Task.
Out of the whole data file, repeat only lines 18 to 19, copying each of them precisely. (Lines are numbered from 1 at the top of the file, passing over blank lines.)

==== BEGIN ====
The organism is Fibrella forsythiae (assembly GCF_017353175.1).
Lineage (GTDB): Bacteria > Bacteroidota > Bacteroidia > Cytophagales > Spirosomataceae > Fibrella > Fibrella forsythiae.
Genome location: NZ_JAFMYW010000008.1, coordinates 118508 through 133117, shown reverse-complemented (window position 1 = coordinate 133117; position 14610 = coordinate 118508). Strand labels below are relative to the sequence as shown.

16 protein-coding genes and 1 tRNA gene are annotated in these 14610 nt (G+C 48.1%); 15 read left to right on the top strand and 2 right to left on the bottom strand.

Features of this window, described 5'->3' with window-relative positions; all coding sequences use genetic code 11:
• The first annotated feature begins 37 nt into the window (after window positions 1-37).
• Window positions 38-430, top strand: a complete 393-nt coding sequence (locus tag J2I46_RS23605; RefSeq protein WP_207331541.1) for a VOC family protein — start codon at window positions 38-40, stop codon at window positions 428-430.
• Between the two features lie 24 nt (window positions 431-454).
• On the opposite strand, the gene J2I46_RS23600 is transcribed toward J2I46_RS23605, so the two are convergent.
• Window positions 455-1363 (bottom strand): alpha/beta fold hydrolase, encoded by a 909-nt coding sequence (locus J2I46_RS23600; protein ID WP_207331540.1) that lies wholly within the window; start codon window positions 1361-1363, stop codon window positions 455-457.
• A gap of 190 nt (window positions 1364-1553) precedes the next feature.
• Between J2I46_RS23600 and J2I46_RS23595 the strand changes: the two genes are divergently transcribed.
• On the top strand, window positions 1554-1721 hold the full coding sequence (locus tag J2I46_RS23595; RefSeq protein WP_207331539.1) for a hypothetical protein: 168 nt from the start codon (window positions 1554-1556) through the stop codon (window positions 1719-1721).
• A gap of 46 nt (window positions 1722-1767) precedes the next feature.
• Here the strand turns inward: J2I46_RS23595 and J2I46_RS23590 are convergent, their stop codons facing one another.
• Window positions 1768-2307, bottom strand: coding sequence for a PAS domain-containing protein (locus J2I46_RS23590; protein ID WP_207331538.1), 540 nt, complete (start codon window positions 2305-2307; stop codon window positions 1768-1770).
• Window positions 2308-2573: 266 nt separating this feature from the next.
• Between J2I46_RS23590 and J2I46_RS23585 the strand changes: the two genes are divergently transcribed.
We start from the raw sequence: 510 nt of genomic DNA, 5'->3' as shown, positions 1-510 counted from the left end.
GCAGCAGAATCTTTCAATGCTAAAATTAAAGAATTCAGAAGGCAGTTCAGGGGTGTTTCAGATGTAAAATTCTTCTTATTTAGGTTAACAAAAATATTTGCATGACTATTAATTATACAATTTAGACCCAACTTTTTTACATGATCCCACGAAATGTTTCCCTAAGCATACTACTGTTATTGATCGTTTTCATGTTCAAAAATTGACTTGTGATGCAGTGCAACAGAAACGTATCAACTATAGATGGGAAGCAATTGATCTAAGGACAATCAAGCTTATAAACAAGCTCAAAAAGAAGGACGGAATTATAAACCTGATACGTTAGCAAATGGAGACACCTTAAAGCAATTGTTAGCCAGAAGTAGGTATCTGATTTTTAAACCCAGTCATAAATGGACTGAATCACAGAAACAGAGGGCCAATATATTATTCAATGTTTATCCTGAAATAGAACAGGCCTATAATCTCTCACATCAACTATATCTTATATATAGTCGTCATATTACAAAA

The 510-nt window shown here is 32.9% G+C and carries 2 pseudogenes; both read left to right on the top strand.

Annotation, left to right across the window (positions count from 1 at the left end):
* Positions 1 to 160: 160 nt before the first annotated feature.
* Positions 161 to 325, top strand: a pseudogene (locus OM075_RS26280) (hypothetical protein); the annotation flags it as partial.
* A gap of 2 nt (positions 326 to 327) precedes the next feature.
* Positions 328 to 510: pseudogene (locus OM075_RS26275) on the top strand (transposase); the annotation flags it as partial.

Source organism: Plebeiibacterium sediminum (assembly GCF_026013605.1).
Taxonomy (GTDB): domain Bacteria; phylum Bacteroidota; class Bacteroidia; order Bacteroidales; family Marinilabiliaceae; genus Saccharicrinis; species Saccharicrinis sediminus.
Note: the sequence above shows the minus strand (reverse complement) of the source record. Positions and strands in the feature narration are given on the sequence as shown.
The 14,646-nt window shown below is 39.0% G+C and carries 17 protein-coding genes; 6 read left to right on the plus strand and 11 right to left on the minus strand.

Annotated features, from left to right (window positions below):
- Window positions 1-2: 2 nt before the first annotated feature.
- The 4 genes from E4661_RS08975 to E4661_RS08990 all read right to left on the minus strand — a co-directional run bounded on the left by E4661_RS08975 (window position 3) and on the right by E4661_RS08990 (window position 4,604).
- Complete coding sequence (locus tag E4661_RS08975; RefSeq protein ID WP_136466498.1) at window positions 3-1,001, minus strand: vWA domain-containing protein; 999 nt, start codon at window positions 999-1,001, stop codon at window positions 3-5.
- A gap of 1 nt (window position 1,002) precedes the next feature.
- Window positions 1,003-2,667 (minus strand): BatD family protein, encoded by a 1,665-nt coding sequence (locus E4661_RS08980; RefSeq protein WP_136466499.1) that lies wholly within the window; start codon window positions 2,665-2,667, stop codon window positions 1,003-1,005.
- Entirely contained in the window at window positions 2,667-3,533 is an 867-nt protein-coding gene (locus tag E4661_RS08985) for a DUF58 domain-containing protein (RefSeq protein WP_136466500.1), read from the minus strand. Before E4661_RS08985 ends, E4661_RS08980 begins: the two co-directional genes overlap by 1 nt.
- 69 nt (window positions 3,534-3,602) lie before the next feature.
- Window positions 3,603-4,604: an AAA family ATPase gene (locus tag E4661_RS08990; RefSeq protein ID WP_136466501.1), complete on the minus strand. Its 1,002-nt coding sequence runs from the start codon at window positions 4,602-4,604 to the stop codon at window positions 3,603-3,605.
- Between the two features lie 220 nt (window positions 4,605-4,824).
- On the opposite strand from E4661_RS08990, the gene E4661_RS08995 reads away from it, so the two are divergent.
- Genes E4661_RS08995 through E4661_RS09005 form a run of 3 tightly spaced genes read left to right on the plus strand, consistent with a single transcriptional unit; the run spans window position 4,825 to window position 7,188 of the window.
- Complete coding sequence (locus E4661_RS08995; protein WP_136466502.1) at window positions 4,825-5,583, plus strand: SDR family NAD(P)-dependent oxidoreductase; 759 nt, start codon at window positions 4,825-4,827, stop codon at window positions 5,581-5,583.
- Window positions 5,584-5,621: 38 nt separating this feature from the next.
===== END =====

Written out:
• Between J2I46_RS23590 and J2I46_RS23585 the strand changes: the two genes are divergently transcribed.
We start from the raw sequence: 510 nt of genomic DNA, 5'->3' as shown, positions 1-510 counted from the left end.